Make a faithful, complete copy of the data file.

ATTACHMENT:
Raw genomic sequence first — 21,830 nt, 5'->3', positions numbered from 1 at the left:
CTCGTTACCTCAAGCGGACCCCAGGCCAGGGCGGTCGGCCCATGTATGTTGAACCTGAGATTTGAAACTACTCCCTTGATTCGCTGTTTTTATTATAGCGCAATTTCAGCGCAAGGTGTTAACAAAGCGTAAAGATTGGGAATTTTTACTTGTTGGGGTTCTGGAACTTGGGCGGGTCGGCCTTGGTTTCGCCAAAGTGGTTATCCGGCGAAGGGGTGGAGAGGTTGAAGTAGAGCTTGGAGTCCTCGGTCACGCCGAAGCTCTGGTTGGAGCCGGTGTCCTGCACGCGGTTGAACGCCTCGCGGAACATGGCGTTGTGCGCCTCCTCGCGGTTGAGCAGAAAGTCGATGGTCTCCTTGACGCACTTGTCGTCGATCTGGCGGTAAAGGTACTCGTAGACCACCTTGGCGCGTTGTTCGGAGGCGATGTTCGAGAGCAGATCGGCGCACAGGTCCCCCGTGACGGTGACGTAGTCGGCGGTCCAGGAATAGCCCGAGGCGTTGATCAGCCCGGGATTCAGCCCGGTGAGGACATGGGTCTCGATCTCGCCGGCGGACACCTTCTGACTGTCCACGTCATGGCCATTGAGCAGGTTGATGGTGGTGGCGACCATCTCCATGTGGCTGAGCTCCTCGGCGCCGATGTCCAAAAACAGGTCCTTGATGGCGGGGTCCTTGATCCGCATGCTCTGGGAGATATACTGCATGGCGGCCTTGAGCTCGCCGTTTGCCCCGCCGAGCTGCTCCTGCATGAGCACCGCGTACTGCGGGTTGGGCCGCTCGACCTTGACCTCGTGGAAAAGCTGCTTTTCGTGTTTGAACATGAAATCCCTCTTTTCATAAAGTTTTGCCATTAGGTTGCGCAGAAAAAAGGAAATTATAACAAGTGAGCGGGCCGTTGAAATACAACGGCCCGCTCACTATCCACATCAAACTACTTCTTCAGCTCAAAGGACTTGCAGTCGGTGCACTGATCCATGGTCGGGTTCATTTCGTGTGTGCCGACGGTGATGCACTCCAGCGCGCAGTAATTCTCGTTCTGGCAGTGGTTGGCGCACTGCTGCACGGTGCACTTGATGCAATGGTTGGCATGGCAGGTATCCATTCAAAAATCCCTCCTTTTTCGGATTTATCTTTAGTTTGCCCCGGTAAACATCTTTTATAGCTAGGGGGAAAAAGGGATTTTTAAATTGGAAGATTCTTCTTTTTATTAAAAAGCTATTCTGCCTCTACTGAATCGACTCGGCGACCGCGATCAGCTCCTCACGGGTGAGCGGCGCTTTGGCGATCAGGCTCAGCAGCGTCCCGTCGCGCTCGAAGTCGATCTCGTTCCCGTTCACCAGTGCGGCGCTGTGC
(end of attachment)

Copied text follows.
Raw genomic sequence first — 21,830 nt, 5'->3', positions numbered from 1 at the left:
CTCGTTACCTCAAGCGGACCCCAGGCCAGGGCGGTCGGCCCATGTATGTTGAACCTGAGATTTGAAACTACTCCCTTGATTCGCTGTTTTTATTATAGCGCAATTTCAGCGCAAGGTGTTAACAAAGCGTAAAGATTGGGAATTTTTACTTGTTGGGGTTCTGGAACTTGGGCGGGTCGGCCTTGGTTTCGCCAAAGTGGTTATCCGGCGAAGGGGTGGAGAGGTTGAAGTAGAGCTTGGAGTCCTCGGTCACGCCGAAGCTCTGGTTGGAGCCGGTGTCCTGCACGCGGTTGAACGCCTCGCGGAACATGGCGTTGTGCGCCTCCTCGCGGTTGAGCAGAAAGTCGATGGTCTCCTTGACGCACTTGTCGTCGATCTGGCGGTAAAGGTACTCGTAGACCACCTTGGCGCGTTGTTCGGAGGCGATGTTCGAGAGCAGATCGGCGCACAGGTCCCCCGTGACGGTGACGTAGTCGGCGGTCCAGGAATAGCCCGAGGCGTTGATCAGCCCGGGATTCAGCCCGGTGAGGACATGGGTCTCGATCTCGCCGGCGGACACCTTCTGACTGTCCACGTCATGGCCATTGAGCAGGTTGATGGTGGTGGCGACCATCTCCATGTGGCTGAGCTCCTCGGCGCCGATGTCCAAAAACAGGTCCTTGATGGCGGGGTCCTTGATCCGCATGCTCTGGGAGATATACTGCATGGCGGCCTTGAGCTCGCCGTTTGCCCCGCCGAGCTGCTCCTGCATGAGCACCGCGTACTGCGGGTTGGGCCGCTCGACCTTGACCTCGTGGAAAAGCTGCTTTTCGTGTTTGAACATGAAATCCCTCTTTTCATAAAGTTTTGCCATTAGGTTGCGCAGAAAAAAGGAAATTATAACAAGTGAGCGGGCCGTTGAAATACAACGGCCCGCTCACTATCCACATCAAACTACTTCTTCAGCTCAAAGGACTTGCAGTCGGTGCACTGATCCATGGTCGGGTTCATTTCGTGTGTGCCGACGGTGATGCACTCCAGCGCGCAGTAATTCTCGTTCTGGCAGTGGTTGGCGCACTGCTGCACGGTGCACTTGATGCAATGGTTGGCATGGCAGGTATCCATTCAAAAATCCCTCCTTTTTCGGATTTATCTTTAGTTTGCCCCGGTAAACATCTTTTATAGCTAGGGGGAAAAAGGGATTTTTAAATTGGAAGATTCTTCTTTTTATTAAAAAGCTATTCTGCCTCTACTGAATCGACTCGGCGACCGCGATCAGCTCCTCACGGGTGAGCGGCGCTTTGGCGATCAGGCTCAGCAGCGTCCCGTCGCGCTCGAAGTCGATCTCGTTCCCGTTCACCAGTGCGGCGCTGTGC